On the south side they decided to have a couple of larger windows which would not open. This would be cheaper, as well, plus they didn't need these windows for cross ventilation purposes.
With the main view out to the west they came up with a manual shading strategy for their big door involving roller shutters.
Justifying the cladding choice was the main planning hurdle
Getting full planning permission was fairly straightforward. In fact the main discussion with the planner was over the corrugated metal cladding for the walls and roof.
“We had to convince the planner about the detailing and provide some precedents to show it wasn't going to look like a big agricultural, clunky shed and it was going to be quite refined.”
The non-concrete foundation worked well
With the constraints of the site they wanted to avoid the stress of a concrete delivery. So they took advice from Passivhaus specialist Nick Grant and structural engineer Andrew Collinson about using a compacted gravel foundation.
They weren't afraid to pull in favours
Initially Polly and Kirk didn't know their neighbours or have friends in the area but as time went by they felt more comfortable with getting support when they needed it. Whether it was paying the farmer to help with his telehandler or asking the local builders' merchants to receive a timber deliver, it made life easier and kept the costs down.
Polly's brother Matt built the house
Enlisting a family member to be your builder can be fraught with danger, but both Polly and Kirk felt Matt was right for the job. Polly knew he was a hard worker, who plans well, knows the building industry and is cheeky when negotiating with suppliers. His ‘can do' attitude also goes a long way.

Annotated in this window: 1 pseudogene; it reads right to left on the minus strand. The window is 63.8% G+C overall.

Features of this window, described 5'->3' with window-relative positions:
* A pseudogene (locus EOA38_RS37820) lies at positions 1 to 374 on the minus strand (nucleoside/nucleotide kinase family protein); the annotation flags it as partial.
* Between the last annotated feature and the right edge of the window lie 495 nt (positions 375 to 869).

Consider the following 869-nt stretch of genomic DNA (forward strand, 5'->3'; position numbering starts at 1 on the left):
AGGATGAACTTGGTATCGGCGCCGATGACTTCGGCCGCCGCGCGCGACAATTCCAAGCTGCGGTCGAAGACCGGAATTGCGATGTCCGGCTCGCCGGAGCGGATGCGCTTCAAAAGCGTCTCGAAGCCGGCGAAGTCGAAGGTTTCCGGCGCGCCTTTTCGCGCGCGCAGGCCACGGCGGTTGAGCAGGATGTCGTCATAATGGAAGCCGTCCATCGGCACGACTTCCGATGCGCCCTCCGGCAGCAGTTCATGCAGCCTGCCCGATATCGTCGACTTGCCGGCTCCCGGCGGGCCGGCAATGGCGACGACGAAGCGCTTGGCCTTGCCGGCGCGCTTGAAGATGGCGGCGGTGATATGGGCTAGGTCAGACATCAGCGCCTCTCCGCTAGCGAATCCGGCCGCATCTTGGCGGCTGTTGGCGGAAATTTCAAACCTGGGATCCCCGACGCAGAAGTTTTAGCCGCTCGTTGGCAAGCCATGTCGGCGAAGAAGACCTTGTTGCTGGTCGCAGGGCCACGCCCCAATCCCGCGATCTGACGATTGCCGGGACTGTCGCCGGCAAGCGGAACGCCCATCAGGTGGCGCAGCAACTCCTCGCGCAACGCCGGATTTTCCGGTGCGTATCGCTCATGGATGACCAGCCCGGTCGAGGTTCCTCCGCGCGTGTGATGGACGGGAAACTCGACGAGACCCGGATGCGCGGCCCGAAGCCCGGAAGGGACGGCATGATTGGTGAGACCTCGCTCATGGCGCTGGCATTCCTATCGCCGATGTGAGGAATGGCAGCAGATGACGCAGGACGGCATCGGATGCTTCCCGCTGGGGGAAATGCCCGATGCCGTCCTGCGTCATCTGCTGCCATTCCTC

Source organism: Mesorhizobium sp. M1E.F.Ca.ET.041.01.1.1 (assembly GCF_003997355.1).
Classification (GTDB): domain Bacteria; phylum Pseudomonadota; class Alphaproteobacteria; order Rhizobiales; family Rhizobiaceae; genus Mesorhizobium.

This was to be his first full house build although he'd done a large extension before.
There were nightly meetings!
As Matt didn't live nearby he stayed with Polly and Kirk during the week. That meant that there'd be intense discussions about what was going to happen the next day, the next week or the next month.
Polly's dad and a couple of Matt's friends were the only other workers through the project.
Getting services connected took ages
The build took 15 months and during most of this time Matt was without power.
“We started trying to get the ball rolling the summer before we started building. And we didn't get the last telephone line in until we'd already moved in so it took a long, long time.”
Kirk believes the utilities companies don't have the same sense of urgency that you do. Plus there were agreements with third parties to arrange, which all takes time.
Luckily Matt was able to crack on under battery power and using an extension cable from a friendly neighbour. This was yet another advantage of a dry construction method.
Supply chain issues impacted on some decisions
Building through the pandemic there were some big supply chain issues. This meant that they had to think on their feet. Fitting out the interior was subject to what was available at the time so being flexible really helped.
The design of the house helps avoid overheating
The house has been really comfortable through their first summer. Even when it got up to 31C outside, at the top of the house inside it was only 25C. So the design of the house, with its roof overhang and shutters, does the work.
Polly comments: “You learn that at about one o'clock, you need to close the shutters on the big west door.”
The programme is subject to real life
Kirks suggests that amongst the things he'd like to do differently would be to make the programme more straightforward. However, the reality of it is that there are delays with some things and you have to fill the time with other jobs you can do.